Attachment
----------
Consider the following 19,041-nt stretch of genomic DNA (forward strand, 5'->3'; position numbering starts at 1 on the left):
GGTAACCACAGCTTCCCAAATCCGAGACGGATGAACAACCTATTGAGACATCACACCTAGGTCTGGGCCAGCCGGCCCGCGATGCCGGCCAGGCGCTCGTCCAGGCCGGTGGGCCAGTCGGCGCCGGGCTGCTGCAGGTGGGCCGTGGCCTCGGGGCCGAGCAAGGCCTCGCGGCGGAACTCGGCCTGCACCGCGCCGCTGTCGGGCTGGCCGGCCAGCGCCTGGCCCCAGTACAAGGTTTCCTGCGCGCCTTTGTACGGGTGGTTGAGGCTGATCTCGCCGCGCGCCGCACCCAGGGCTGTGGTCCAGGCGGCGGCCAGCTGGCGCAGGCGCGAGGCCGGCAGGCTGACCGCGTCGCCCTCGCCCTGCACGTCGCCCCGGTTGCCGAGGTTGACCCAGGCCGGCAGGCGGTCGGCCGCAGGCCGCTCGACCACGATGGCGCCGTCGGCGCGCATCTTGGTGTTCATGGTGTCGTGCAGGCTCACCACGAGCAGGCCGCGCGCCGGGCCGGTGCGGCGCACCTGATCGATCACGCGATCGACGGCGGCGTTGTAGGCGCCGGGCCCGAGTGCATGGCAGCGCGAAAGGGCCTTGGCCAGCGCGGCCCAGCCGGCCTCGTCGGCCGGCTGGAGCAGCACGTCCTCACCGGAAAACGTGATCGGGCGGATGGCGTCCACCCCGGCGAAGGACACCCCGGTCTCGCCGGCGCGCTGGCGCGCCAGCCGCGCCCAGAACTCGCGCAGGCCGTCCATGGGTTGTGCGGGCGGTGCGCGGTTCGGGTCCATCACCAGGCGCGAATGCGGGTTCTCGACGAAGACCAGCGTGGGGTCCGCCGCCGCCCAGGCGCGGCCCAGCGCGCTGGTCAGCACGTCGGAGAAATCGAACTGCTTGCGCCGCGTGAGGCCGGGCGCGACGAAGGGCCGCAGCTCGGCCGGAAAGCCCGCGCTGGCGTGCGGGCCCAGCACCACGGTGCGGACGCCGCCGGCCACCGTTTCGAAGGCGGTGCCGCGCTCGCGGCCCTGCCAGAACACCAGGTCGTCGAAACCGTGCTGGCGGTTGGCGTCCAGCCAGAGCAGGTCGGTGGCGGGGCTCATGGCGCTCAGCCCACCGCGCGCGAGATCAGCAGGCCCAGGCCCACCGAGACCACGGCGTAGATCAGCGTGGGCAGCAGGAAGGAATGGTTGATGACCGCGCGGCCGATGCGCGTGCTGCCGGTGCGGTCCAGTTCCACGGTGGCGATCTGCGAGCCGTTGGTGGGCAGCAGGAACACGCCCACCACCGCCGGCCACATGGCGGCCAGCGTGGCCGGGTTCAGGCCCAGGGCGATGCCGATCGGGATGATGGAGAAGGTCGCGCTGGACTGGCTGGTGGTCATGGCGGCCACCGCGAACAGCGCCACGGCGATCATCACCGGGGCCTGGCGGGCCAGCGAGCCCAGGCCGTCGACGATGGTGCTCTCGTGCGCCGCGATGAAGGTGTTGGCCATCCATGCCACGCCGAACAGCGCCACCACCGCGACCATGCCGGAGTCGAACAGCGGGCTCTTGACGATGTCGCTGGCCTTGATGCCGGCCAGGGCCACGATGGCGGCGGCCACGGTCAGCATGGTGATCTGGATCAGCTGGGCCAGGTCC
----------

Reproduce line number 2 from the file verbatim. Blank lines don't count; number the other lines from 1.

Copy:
GGTAACCACAGCTTCCCAAATCCGAGACGGATGAACAACCTATTGAGACATCACACCTAGGTCTGGGCCAGCCGGCCCGCGATGCCGGCCAGGCGCTCGTCCAGGCCGGTGGGCCAGTCGGCGCCGGGCTGCTGCAGGTGGGCCGTGGCCTCGGGGCCGAGCAAGGCCTCGCGGCGGAACTCGGCCTGCACCGCGCCGCTGTCGGGCTGGCCGGCCAGCGCCTGGCCCCAGTACAAGGTTTCCTGCGCGCCTTTGTACGGGTGGTTGAGGCTGATCTCGCCGCGCGCCGCACCCAGGGCTGTGGTCCAGGCGGCGGCCAGCTGGCGCAGGCGCGAGGCCGGCAGGCTGACCGCGTCGCCCTCGCCCTGCACGTCGCCCCGGTTGCCGAGGTTGACCCAGGCCGGCAGGCGGTCGGCCGCAGGCCGCTCGACCACGATGGCGCCGTCGGCGCGCATCTTGGTGTTCATGGTGTCGTGCAGGCTCACCACGAGCAGGCCGCGCGCCGGGCCGGTGCGGCGCACCTGATCGATCACGCGATCGACGGCGGCGTTGTAGGCGCCGGGCCCGAGTGCATGGCAGCGCGAAAGGGCCTTGGCCAGCGCGGCCCAGCCGGCCTCGTCGGCCGGCTGGAGCAGCACGTCCTCACCGGAAAACGTGATCGGGCGGATGGCGTCCACCCCGGCGAAGGACACCCCGGTCTCGCCGGCGCGCTGGCGCGCCAGCCGCGCCCAGAACTCGCGCAGGCCGTCCATGGGTTGTGCGGGCGGTGCGCGGTTCGGGTCCATCACCAGGCGCGAATGCGGGTTCTCGACGAAGACCAGCGTGGGGTCCGCCGCCGCCCAGGCGCGGCCCAGCGCGCTGGTCAGCACGTCGGAGAAATCGAACTGCTTGCGCCGCGTGAGGCCGGGCGCGACGAAGGGCCGCAGCTCGGCCGGAAAGCCCGCGCTGGCGTGCGGGCCCAGCACCACGGTGCGGACGCCGCCGGCCACCGTTTCGAAGGCGGTGCCGCGCTCGCGGCCCTGCCAGAACACCAGGTCGTCGAAACCGTGCTGGCGGTTGGCGTCCAGCCAGAGCAGGTCGGTGGCGGGGCTCATGGCGCTCAGCCCACCGCGCGCGAGATCAGCAGGCCCAGGCCCACCGAGACCACGGCGTAGATCAGCGTGGGCAGCAGGAAGGAATGGTTGATGACCGCGCGGCCGATGCGCGTGCTGCCGGTGCGGTCCAGTTCCACGGTGGCGATCTGCGAGCCGTTGGTGGGCAGCAGGAACACGCCCACCACCGCCGGCCACATGGCGGCCAGCGTGGCCGGGTTCAGGCCCAGGGCGATGCCGATCGGGATGATGGAGAAGGTCGCGCTGGACTGGCTGGTGGTCATGGCGGCCACCGCGAACAGCGCCACGGCGATCATCACCGGGGCCTGGCGGGCCAGCGAGCCCAGGCCGTCGACGATGGTGCTCTCGTGCGCCGCGATGAAGGTGTTGGCCATCCATGCCACGCCGAACAGCGCCACCACCGCGACCATGCCGGAGTCGAACAGCGGGCTCTTGACGATGTCGCTGGCCTTGATGCCGGCCAGGGCCACGATGGCGGCGGCCACGGTCAGCATGGTGATCTGGATCAGCTGGGCCAGGTCC